38 The Department of Education defines a main campus as the primary entity holding the program participation agreement. Ashford’s is the San Diego location. The Department of Veterans Affairs defines a main campus as the location where the primary teaching facilities of an educational institution are located, or, if unclear, the location of the primary office of the CEO. Ashford is primarily an online school, and its CEO is located at the headquarters in San Diego. Supra note 16.
39 Michael Vasquez, Inside the Scramble to Save Ashford U., The Chronicle of Higher Education (Nov. 10, 2017), https://vetsedsuccess.org/wp-content/uploads/2018/11/inside-scramble-to-save-ashford-university-for-profit-school- scam.pdf.
42 As defined in VA regulations (38 CFR 21.4266), “main campus” means the location where the primary teaching facilities of an educational institution are located. If an educational institution has only one teaching location, that location is its main campus. If it is not clear which of the educational institution’s teaching facilities is primary, the main campus is the location of the primary office of its Chief Executive Officer.
43 Supra note 39.
the Arizona SAA that it could not accept its approval of Ashford. Ashford was asked to provide additional information, including whether the Phoenix location offered a course of education, whether it contained adequate resources, whether a certifying official was onsite, and whether the Phoenix location met the definition of a main campus.45 The director of the Arizona SAA allowed Bridgepoint’s (Ashford’s parent company at the time) top lobbyist to rewrite Arizona’s response to VA.46 Ashford again failed to provide adequate information in the approval process, and VA ruled that Ashford’s definition of a main campus did not follow VA regulation.47
Ashford repeatedly failed to act in good faith during its attempt to retain GI Bill eligibility. Ashford has withheld information from VA and SAAs, and Ashford has attempted to circumvent seeking approval in California, the state of Ashford’s main campus. Ashford did all of this in an attempt to retain access to consumers with GI Bill benefits. This deceptive behavior should be considered by the Commission in its investigation of Ashford.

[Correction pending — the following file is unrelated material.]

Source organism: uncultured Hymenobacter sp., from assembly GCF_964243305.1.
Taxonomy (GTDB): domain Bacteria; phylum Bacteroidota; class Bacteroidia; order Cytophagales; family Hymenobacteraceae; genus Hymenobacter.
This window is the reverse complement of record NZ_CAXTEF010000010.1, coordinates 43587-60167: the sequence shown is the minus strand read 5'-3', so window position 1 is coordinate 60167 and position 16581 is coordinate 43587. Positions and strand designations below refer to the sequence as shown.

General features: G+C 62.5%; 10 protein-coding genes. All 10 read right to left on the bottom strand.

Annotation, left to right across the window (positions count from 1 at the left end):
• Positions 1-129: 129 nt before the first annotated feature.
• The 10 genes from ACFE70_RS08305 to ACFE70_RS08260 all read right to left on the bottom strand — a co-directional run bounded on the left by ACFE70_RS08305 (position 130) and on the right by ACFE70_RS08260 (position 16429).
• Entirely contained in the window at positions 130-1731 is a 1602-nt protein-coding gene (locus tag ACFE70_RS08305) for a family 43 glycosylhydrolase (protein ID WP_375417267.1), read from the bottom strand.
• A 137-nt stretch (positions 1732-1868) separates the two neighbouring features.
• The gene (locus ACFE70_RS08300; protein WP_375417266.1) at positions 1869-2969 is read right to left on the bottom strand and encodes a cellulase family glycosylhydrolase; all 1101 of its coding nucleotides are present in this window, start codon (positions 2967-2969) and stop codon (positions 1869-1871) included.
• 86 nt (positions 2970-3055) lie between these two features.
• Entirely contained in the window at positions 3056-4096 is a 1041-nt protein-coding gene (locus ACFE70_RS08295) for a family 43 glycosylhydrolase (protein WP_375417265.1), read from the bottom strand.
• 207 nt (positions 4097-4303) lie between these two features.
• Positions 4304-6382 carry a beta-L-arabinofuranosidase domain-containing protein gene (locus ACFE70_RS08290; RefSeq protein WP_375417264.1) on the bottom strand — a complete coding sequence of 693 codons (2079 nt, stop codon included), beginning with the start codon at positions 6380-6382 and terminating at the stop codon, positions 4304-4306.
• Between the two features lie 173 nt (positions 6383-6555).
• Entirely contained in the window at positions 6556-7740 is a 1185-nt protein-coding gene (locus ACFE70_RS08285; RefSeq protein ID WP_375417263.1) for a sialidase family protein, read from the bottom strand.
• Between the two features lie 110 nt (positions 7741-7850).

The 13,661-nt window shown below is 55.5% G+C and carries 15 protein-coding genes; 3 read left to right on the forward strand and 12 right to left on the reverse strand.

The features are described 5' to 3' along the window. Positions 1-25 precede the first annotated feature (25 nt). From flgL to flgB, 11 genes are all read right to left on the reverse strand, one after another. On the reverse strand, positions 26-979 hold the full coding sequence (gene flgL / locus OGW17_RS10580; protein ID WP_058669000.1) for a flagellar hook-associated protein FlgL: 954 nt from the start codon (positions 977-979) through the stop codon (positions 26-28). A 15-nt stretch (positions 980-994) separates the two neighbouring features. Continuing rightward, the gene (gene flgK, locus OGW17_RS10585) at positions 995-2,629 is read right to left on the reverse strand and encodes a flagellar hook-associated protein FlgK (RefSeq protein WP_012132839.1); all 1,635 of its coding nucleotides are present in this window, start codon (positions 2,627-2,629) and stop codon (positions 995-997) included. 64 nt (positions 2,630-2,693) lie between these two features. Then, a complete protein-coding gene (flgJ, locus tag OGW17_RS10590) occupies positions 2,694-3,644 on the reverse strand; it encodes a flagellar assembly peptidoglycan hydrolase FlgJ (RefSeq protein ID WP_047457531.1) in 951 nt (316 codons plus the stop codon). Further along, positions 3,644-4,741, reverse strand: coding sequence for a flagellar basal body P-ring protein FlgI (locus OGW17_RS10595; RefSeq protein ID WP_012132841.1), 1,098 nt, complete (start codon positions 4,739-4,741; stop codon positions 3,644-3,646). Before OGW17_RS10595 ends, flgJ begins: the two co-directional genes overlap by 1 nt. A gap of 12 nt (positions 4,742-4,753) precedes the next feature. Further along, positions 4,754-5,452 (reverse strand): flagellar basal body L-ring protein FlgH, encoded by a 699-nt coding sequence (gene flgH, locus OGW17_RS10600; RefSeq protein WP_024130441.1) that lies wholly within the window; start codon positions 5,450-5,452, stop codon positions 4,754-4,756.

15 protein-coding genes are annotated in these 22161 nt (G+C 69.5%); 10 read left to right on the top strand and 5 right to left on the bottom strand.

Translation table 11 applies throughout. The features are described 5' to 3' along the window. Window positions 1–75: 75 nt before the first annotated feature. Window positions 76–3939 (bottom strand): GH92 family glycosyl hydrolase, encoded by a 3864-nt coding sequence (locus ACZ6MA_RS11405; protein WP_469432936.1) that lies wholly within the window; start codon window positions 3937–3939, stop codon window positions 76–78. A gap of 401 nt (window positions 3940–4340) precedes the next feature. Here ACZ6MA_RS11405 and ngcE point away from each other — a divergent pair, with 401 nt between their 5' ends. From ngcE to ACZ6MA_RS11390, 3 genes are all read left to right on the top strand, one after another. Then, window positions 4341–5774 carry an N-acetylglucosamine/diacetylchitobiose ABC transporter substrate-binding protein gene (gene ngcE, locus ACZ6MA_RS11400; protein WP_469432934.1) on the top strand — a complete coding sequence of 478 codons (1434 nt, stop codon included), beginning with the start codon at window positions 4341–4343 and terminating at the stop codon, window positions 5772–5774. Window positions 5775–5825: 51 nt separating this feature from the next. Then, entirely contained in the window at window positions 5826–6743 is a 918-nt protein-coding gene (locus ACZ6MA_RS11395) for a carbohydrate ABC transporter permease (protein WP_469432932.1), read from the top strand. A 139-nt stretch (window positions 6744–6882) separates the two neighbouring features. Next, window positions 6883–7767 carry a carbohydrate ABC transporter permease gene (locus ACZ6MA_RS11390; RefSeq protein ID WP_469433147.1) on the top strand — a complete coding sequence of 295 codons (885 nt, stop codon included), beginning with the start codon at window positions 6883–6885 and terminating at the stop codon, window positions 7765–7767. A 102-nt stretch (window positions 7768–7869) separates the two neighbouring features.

B. Ashford’s accreditor has raised concerns that student performance does not match Ashford’s promises to prospective students
Ashford’s accreditor also has evidence about Ashford’s unfair and deceptive practices, and we encourage the Commission to contact the accreditor. Specifically, the accreditor has raised concerns that student performance and retention does not match up to what Ashford promises consumers during the enrollment process. Such false promises also likely violate the FTC Act as an unfair or deceptive practice. Ashford is accredited by the Western Association of Schools and Colleges (WASC). In July 2019, the WASC Senior College and University Commission (WSCUC) issued a Formal Notice of Concern to Ashford in response to WSCUC’s Accreditation Visit earlier that year.48 This notice reflected “longstanding concerns regarding Ashford University’s student persistence and completion rates and performance on other student metrics.”49 WSCUC told Ashford it is in danger of being out of compliance with its terms if it does not make significant improvements in the near future.50
Only 25% of full-time, first-time undergraduates return to Ashford University after their first year at the school. Among full-time and part-time students, and including transfers, only 25% of students graduate within eight years of entering Ashford University, while 44% of students withdraw and 30% transfer. Ten years after entering Ashford University, the median earnings of students who had received federal financial aid is between $20,300 and $53,700 with median total debt of between $27,308 and $48,125.51 These student outcomes and accreditor